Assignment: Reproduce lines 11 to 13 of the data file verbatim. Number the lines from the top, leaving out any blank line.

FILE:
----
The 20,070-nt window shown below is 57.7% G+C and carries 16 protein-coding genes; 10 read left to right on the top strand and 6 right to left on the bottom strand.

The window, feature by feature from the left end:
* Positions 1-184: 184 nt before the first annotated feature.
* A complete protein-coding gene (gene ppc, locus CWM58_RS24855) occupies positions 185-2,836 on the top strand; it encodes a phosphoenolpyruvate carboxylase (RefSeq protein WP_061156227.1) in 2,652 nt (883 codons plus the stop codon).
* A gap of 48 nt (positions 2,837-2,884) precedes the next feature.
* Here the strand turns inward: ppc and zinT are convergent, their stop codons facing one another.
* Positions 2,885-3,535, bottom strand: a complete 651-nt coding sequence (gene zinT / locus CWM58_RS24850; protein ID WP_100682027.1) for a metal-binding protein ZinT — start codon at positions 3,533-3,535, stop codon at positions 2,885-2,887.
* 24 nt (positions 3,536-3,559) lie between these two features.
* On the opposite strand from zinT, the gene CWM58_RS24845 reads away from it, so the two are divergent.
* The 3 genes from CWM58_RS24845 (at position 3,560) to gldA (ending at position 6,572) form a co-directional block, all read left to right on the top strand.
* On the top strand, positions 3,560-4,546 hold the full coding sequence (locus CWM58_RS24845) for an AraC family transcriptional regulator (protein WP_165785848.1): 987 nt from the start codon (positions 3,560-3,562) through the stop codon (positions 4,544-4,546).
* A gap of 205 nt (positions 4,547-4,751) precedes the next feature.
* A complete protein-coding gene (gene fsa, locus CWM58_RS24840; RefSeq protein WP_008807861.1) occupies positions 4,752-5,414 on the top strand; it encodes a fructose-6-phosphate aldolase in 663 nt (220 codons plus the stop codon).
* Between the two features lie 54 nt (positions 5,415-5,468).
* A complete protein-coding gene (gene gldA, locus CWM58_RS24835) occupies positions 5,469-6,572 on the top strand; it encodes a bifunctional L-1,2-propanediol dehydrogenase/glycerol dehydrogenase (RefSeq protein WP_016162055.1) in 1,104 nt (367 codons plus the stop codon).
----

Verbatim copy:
* On the top strand, positions 3,560-4,546 hold the full coding sequence (locus CWM58_RS24845) for an AraC family transcriptional regulator (protein WP_165785848.1): 987 nt from the start codon (positions 3,560-3,562) through the stop codon (positions 4,544-4,546).
* A gap of 205 nt (positions 4,547-4,751) precedes the next feature.
* A complete protein-coding gene (gene fsa, locus CWM58_RS24840; RefSeq protein WP_008807861.1) occupies positions 4,752-5,414 on the top strand; it encodes a fructose-6-phosphate aldolase in 663 nt (220 codons plus the stop codon).